Grabbing Hold of Wyoming

We arrived safe and relatively sound in Rock Springs on Sunday afternoon after what seemed like the longest four hours of our lives. In 2005 when we drove cross-country to go to grad school in Vancouver, BC we experienced similar feelings of excitement and trepidation on the last leg of the trip. At least back then we had an apartment lined up (albeit we had only seen photos online) and we had been exposed to so many images of Vancouver that we had a pretty good idea what we were in for topography and climate-wise.

Driving the I-80 between Cheyenne and Rock Springs doesn’t inspire the greatest of confidence in the traveler. This is pretty wild, desolate country out here: in many places there are great long snow fences lining the Interstate and we came across quite a few “if lights are blinking the highway is closed” checkpoints. Apparently Wyoming gets very windy and in the wintertime the light, dry snow can be buffeted around by gales of over 70mph (112 km/h)!!! That’s faster than we could get the Uhaul to go if there was any kind of incline!!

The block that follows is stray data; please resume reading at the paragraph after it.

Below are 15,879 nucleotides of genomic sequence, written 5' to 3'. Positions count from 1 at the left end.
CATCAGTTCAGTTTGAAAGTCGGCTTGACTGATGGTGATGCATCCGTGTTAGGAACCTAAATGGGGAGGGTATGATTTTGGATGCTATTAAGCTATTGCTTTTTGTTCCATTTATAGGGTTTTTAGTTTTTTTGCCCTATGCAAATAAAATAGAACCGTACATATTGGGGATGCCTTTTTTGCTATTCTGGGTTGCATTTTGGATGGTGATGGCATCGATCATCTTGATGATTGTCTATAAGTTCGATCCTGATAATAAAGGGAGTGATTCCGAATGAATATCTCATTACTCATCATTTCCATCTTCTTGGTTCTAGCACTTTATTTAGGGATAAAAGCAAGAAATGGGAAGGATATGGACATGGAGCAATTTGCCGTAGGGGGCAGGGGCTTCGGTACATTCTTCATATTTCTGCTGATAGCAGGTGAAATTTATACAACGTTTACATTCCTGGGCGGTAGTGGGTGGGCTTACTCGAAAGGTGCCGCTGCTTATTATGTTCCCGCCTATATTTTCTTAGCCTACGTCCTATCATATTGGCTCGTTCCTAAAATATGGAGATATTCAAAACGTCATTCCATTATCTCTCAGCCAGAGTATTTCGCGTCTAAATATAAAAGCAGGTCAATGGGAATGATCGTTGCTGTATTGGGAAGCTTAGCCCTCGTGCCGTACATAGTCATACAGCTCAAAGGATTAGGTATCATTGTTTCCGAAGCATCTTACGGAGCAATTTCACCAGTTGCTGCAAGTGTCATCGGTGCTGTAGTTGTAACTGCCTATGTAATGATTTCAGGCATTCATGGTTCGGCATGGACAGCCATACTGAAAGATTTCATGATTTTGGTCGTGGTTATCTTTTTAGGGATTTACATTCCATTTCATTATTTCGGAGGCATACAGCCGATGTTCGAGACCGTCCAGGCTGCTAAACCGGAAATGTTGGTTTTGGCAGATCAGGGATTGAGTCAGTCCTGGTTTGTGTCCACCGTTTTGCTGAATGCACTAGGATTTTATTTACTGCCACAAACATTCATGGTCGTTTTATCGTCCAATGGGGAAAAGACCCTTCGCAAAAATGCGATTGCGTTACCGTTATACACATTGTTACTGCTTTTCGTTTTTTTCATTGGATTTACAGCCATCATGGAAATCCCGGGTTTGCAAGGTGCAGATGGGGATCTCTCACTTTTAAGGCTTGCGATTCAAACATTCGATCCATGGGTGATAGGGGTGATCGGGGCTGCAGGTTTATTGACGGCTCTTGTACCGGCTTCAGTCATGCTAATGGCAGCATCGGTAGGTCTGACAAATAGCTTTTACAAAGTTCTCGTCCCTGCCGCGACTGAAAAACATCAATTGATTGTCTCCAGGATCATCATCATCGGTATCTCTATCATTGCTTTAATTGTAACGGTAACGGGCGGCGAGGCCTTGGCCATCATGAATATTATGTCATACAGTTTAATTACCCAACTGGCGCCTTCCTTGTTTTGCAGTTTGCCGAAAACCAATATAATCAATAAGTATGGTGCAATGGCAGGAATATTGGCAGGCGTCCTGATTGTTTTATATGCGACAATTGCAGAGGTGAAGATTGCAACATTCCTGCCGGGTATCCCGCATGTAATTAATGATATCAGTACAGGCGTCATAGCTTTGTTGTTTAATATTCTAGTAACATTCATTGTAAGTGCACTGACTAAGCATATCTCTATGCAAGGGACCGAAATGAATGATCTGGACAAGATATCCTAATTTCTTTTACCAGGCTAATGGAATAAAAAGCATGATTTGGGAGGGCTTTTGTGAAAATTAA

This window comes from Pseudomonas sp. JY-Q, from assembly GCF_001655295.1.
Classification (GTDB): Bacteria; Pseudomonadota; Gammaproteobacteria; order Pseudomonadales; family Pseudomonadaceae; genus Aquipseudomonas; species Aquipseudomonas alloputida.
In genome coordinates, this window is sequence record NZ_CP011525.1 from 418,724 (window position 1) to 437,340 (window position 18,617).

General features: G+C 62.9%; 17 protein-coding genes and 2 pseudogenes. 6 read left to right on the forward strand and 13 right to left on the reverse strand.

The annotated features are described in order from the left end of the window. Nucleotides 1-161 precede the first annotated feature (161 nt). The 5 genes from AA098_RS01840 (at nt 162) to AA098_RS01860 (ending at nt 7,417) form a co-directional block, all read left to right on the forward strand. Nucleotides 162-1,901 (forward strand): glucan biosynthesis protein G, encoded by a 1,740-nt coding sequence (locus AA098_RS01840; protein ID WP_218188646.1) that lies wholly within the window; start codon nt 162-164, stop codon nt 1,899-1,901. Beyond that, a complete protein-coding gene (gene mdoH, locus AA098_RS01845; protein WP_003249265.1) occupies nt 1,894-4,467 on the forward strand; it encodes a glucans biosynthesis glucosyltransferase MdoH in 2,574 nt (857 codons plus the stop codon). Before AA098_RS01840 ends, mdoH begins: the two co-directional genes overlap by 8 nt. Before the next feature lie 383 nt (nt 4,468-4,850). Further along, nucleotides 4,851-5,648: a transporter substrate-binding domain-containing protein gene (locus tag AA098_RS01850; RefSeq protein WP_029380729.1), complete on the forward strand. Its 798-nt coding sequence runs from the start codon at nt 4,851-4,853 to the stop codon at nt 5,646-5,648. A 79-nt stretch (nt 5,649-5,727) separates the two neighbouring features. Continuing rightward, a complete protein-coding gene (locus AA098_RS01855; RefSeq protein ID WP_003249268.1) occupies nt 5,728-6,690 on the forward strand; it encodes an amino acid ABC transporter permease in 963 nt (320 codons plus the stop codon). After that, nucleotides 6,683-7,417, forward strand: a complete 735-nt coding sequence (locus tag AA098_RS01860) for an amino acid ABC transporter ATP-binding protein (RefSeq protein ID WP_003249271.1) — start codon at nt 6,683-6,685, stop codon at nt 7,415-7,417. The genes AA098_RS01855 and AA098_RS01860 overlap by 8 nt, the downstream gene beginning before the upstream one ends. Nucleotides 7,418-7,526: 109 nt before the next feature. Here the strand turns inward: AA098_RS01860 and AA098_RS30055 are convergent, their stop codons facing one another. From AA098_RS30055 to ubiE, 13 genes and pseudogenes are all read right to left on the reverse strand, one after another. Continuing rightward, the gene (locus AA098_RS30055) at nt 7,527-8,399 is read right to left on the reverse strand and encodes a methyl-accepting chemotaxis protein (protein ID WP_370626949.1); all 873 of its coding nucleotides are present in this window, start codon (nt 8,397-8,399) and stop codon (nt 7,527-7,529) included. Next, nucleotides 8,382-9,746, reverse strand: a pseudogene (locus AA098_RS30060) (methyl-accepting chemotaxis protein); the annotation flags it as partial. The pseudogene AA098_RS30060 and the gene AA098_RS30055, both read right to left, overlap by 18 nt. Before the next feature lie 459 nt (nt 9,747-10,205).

That 4-hour trip also illustrated why Wyoming is the least-populated state in the Lower 48: other than a few towns/small cities like Laramie and Rawlins, we saw next to no signs of habitation. We did have the chance to stop in the hamlet of Elk Mountain when the gas-guzzling Uhaul swallowed up the last of its fuel. It seems the local gas station was where all the locals hang out and Doug overheard a particularly amusing conversation.
An older man was telling a younger man about his most recent find on a garage sale-ing trip. “It’s a grabber and I got it for 25 cents,” he said with a drawl.

“What’s a grabber?” His young companion asked him.

“It’s a stick, with a claw on the end for grabbing things.” The older man patiently explained. “You can pick stuff up without bending over.”

“That sounds like it would be good for fishin’.” The young man considered, scratching his chin.

“Yeah, you could pick up some fish with the grabber.”

So now of course Doug and I are always thinking of things we could use a grabber for. I’m still not sure if it would solve all our problems, but it sure sounds useful!
(Not necessarily the exact model of ‘grabber’ the Elk Mountain gentleman bought, but it gives you the idea!)

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